Statue of Queen Victoria
There is a statue of Queen Victoria, seated, at the main entrance of the park on Causeway Road. This statue was cast in Pimlico, London and was originally located in Statue Square. During the Japanese occupation of Hong Kong, it was taken to Japan to be melted down, along with other statues from the square. After the war the statues were brought back to Hong Kong, and in 1952 Queen Victoria's statue was restored and placed in Victoria Park. In 1996, shortly before Hong Kong's reunification with China, artist Pun Sing-Lui tipped red paint over the statue and smashed its nose with a hammer. Pun was a recent immigrant from Mainland Chinese who had become discontented with Hong Kong culture. Striking the statue and covering it in red paint was intended to serve as a protest against "dull colonial culture" and to encourage "cultural reunification with 'red' China". His actions were decried as meaningless vandalism "in discord with popular opinions and the concurrent cultural atmosphere" and an "attack on Hong Kong culture". The statue was subsequently restored.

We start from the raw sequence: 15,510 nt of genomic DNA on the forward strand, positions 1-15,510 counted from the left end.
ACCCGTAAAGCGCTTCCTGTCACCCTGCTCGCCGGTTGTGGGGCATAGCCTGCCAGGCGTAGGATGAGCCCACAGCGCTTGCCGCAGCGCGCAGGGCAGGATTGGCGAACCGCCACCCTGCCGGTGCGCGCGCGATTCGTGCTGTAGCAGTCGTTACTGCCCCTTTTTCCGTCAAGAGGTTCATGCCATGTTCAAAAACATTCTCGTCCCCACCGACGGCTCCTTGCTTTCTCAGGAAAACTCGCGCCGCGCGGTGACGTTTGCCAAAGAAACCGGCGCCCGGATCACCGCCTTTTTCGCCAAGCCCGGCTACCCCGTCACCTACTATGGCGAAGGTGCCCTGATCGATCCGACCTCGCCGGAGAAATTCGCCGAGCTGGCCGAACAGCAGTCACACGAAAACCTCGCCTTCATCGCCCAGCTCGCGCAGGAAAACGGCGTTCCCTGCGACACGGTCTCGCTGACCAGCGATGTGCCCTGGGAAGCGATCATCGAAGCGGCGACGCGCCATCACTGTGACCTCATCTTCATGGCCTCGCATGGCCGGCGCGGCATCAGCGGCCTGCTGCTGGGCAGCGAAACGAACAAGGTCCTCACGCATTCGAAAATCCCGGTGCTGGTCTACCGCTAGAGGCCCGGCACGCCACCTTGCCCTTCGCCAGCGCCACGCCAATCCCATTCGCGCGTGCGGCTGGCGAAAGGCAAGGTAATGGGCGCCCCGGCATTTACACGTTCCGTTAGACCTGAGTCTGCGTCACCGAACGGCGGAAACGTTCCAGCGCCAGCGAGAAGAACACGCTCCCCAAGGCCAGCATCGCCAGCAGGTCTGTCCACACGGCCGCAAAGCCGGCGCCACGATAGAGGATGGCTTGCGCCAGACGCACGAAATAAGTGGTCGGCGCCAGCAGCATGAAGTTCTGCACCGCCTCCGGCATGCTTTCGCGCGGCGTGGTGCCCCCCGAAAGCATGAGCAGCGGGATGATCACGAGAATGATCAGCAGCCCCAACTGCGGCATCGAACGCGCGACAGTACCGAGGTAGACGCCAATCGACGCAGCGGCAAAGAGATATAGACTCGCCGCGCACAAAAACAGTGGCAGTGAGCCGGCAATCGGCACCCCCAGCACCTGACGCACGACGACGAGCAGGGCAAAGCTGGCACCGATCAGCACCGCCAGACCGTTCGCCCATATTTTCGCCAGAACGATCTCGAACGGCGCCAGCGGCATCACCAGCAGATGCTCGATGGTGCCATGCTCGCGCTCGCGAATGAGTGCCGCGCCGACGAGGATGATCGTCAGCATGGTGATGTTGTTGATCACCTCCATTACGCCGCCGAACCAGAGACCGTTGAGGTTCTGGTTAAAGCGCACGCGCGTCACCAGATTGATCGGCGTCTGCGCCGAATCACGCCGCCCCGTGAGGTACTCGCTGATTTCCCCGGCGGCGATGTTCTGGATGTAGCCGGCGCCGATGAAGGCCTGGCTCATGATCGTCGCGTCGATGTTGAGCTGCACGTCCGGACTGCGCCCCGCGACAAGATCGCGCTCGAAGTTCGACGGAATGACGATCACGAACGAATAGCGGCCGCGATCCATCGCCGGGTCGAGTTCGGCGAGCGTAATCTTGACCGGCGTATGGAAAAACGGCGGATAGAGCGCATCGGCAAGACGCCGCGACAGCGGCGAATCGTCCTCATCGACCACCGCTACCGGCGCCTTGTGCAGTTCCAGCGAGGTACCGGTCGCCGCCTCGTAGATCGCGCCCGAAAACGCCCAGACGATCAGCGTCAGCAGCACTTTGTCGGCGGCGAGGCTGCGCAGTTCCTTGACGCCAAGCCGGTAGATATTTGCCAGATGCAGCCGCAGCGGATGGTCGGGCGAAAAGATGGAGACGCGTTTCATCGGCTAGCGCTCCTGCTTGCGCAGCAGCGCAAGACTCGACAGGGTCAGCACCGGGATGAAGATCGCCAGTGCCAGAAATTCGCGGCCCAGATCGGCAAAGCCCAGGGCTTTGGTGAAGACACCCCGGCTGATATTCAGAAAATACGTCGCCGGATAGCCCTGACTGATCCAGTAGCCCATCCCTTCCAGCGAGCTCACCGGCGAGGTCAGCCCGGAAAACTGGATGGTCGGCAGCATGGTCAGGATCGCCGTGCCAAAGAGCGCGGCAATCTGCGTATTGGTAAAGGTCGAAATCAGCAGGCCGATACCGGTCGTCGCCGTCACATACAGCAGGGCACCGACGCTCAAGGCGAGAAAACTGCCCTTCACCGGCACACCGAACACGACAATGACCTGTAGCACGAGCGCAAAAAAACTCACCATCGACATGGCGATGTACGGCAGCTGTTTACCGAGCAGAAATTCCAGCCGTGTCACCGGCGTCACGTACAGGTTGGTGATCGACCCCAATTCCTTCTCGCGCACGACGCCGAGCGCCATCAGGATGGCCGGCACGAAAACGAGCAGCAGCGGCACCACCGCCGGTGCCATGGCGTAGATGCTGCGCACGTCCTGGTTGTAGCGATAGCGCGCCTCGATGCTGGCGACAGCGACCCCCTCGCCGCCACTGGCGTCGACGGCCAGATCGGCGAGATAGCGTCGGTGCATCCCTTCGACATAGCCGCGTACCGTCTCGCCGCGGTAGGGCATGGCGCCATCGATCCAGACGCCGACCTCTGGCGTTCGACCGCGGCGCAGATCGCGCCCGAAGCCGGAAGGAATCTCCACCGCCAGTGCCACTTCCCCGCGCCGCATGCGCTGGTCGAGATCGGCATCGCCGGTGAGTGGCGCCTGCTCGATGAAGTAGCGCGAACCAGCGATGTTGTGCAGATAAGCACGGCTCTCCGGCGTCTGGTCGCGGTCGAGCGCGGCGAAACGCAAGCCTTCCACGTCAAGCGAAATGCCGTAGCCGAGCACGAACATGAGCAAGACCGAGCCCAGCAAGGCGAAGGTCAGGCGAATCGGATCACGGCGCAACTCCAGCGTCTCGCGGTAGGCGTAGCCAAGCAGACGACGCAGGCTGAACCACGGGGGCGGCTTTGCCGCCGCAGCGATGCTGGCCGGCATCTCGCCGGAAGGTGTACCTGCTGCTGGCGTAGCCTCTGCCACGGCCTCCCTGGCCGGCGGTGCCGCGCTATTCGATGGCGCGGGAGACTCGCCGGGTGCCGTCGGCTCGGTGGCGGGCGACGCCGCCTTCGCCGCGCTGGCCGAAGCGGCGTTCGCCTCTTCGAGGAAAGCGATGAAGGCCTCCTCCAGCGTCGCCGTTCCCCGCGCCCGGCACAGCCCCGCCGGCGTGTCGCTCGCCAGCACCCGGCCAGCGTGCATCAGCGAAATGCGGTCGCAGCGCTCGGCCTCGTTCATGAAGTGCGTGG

Victoria Park, the largest public park on Hong Kong Island, is located in Causeway Bay in the Eastern District. It was established in 1955 and first opened to visitors in 1957. With an area of 227,238 square yards (190,000 square meters), this park has many kinds of athletic facilities for visitors and citizens to enjoy. Nowadays, as an urban green lung, Victoria Park is a lovely public place. Although the price of land in Hong Kong can be compared to gold, the government still built this park in order to provide a secluded area for citizens and to preserve the natural environment of green hills and clean water. The park is named after Queen Victoria of the United Kingdom in order to celebrate the Queen’s Diamond Jubilee. Visitors can see a large bronze statue of Queen Victoria at the main entrance of the park. The statue was originally erected on Statue Square and moved here in 1952.